March transitioned out of a cooler than normal February (and January) and gave us a warmer than normal March. That is not to say that there were not a couple of cold blips. The month started with a warm spell. A cold storm came in and knocked temperatures back down well below normal for a couple of days before temperatures ramped back up to near or well above normal with a new record high temperature set on the 15th.
February weather ran backwards. A week-long warm spell started the month but that gave way to below normal temperatures through much of the remainder of the month. Cold air was carried by a series of storms that passed through NM with plenty of wind but little or no moisture - at least not for the Sevilleta area. For average daily temperatures, Feb came in as the 3rd coldest Feb. in the Sev - LTER history - the coldest being 2011 and the 2nd coldest 2004.
The new year seemed to toss us some curves right off the bat. After a record warm 2012, 2013 started off seemingly headed toward the opposite extreme. A couple of southern plunges of the jet stream allowed arctic air to stream into New Mexico for extended periods of time early in January. Night time low temperatures went to new record lows for several days and allowed little rebound for daytime highs.
January 16, 2013
Well we have weathered the first mighty snow storm of the year actually 2 in one day - a total of 0.2" of snow. It might interest you to know that the National Weather Service (NWS) station at the airport got "no precipitation" on Monday. Actually they reported a trace (<0.01") of precipitation for the day which effectively adds nothing to the totals. Other measurements around Albuquerque by the CoCoRaHS Network showed as much as 0.09". Average January precipitation for Albuquerque is 0.38" - average snowfall is 2.1"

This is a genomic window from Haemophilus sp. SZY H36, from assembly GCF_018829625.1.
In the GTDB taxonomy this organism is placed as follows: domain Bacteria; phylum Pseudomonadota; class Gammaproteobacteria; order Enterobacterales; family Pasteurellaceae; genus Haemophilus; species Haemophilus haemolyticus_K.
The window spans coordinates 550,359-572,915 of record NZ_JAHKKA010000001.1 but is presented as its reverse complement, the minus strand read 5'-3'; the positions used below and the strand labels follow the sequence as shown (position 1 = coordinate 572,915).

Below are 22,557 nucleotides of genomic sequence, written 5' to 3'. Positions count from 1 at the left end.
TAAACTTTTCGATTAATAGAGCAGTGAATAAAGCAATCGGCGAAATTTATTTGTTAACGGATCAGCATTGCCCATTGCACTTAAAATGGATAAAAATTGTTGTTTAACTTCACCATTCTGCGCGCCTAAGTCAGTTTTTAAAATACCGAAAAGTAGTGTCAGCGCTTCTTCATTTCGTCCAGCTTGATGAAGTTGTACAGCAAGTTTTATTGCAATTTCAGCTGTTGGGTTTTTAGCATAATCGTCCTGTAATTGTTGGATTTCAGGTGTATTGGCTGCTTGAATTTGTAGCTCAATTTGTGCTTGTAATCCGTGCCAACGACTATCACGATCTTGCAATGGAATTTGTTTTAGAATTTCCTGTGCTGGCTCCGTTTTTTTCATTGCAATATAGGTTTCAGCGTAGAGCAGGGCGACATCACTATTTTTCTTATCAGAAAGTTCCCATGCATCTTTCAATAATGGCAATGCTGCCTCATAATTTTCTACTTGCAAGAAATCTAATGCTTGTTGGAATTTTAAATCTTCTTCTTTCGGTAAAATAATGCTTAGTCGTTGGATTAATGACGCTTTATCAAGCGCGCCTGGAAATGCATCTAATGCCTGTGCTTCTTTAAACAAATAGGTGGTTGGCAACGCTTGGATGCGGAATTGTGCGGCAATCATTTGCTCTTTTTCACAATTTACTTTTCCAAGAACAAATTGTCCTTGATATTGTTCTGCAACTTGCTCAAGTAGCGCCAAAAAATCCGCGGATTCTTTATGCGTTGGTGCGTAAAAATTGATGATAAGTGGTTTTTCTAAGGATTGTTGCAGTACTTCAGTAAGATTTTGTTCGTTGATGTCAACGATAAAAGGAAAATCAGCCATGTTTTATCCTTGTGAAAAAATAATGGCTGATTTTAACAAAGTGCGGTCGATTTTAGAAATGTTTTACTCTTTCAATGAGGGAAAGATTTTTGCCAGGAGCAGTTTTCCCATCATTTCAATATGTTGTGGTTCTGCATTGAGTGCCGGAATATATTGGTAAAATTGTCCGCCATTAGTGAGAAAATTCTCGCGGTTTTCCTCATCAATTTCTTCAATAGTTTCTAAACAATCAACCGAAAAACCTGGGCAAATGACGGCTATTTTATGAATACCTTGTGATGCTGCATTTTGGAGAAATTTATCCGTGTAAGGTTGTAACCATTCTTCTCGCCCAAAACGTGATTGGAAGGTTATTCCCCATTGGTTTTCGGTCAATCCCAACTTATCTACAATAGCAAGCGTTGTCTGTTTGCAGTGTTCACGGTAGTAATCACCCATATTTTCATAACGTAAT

December began with a continuation of warm dry conditions that had prevailed for most of the fall. Wintery weather finally arrived on Dec 9th. Temperatures plunged from a daily record high on the 7th to a record daily low on the 10th. There was some moisture in NM with this storm but not in the Albuquerque, Sevilleta area.
November is a month when temperatures can still run in the 80's during the day but on average the lows can be expected to be right around freezing. With the way temperatures have been running this year it was not too surprising when temperatures ran at near or above record high levels early in November. This all came to an abrupt end during the second week of the month when a strong storm swept through from the 9th-11th bringing wind, some moisture but certainly very cold temperatures.
Despite my wife's prediction to the contrary, I believe we will see some winter weather this year... or at least this water-year. While it can be argued that we have been having very nice weather this fall, the lack of any significant moisture passing through this area has become increasingly noticeable, even alarming, even on top of 2 full years of well below normal precipitation. Of course, this late fall period is not a time that we should expect to see a lot of precipitation.
October seems to often be feast or famine. With an El Nino predicted for this fall, winter, spring it was expected that we would see normal or above normal precipitation during the month. This certainly did not happen. Long-term, refuge-wide, average precipitation for the Sevilleta is 24.0 mm for October. Instead the Sev basically got a goose-egg. There was one 0.1 mm tip at Cerro Montoso. This does not really qualify as measurable precipitation. This is the driest October in Sev's LTER history; the previous lowest was 0.9 mm in 1995.
The refuge-wide precipitation average of 32.7 mm (1.29") makes it the wettest month on the Sevilleta this calendar year. However, This still fell below the normal expected, September precipitation of 34.2 mm. The localized monster storm on Sep 6th that dropped 44 mm (1.73") at the Cerro Montoso met station certainly skews that average to the high side. This means that other areas of the Sevilleta saw much less than the 32.7 mm. A wider ranging and longer lasting rainfall on the 13th was much more beneficial for the vegetation across the refuge.